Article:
Why did the Trump campaign not allege fraud in their post-election court cases?

29th November 2020

Since the presidential election earlier this month the losing candidate, the outgoing President Donald Trump, has repeatedly and loudly alleged fraud.

He has asserted that the lawyers of his campaign can or will show this fraud.

In Trump’s own words: “fraud and illegality ARE a big part of the case”.

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But inside the court rooms, the lawyers for his campaign have not been alleging fraud.

Indeed, his attorneys have expressly said before judges that they are not alleging fraud.

This was noted by the federal appeals court in its judgment last week:

‘The Trump Presidential Campaign asserts that Pennsylvania’s 2020 election was unfair. But as lawyer Rudolph Giuliani stressed, the Campaign “doesn’t plead fraud. . . . [T]his is not a fraud case.”’

(My post on that judgment is here.)

There is therefore a mismatch – the ‘client’ is saying that fraud is “a big part of the case” and the attorneys are explicitly saying in court that fraud is not part of the case at all.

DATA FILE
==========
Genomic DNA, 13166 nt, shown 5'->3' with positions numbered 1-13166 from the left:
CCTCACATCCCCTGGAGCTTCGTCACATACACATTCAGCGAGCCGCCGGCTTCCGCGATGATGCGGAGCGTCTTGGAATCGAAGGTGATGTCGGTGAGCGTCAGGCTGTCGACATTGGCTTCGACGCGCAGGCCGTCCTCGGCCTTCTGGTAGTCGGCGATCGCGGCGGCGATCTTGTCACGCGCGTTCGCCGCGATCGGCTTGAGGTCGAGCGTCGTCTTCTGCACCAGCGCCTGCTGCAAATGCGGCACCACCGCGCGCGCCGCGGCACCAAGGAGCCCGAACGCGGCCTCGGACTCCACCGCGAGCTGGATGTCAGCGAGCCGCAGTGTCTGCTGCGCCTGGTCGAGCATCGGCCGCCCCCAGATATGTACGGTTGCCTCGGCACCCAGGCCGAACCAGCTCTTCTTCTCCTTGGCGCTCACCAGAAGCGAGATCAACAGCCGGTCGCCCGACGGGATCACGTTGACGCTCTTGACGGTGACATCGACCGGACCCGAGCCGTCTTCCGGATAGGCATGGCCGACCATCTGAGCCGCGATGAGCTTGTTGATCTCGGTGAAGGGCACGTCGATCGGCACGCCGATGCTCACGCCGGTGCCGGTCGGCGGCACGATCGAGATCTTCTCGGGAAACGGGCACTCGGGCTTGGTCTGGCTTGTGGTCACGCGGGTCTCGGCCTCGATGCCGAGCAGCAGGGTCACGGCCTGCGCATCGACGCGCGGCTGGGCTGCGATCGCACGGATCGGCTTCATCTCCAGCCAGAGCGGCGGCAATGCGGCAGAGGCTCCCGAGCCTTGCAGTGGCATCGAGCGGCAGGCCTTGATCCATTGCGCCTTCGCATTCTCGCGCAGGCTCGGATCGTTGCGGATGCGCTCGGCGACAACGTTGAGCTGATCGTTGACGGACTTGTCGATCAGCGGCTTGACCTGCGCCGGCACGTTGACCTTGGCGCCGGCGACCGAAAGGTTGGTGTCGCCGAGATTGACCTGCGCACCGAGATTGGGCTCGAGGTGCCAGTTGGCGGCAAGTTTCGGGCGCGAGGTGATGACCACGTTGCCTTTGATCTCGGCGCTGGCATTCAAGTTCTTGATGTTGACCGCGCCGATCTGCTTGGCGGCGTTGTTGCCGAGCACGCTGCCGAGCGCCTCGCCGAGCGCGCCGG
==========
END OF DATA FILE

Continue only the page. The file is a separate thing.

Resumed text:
What can explain this contradiction?

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There are two explanations, closely connected.

The first explanation, which is not sufficient by itself, should be the more important one.

This explanation is that there is no actual evidence of fraud – or no evidence that there is more than a trivial number of cases that would not be enough to ‘tip’ any of the results in any of the States.

You would think that the lack of actual evidence would be all that should be required to prevent a lawyer pleading fraud on their client’s behalf.

You would be wrong.

The lack of evidence would explain why any legal claim requiring that evidence would ultimately fail.

And the lack of evidence should mean that a lawyer would not make a claim based on no evidence.

But the lack of evidence does not, by itself, explain what it has not been alleged.

Given their client’s raging belief there was fraud, something else – other than the lack of actual evidence – is needed to explain why the Trump campaign’s lawyers did not allege fraud in the courtroom.

And so we come to the second explanation.

In the United States – as in England – it is a strict rule of court that a lawyer cannot allege fraud in a civil matter without particular evidence.

For confirmation of this I can thank two American lawyers on Twitter.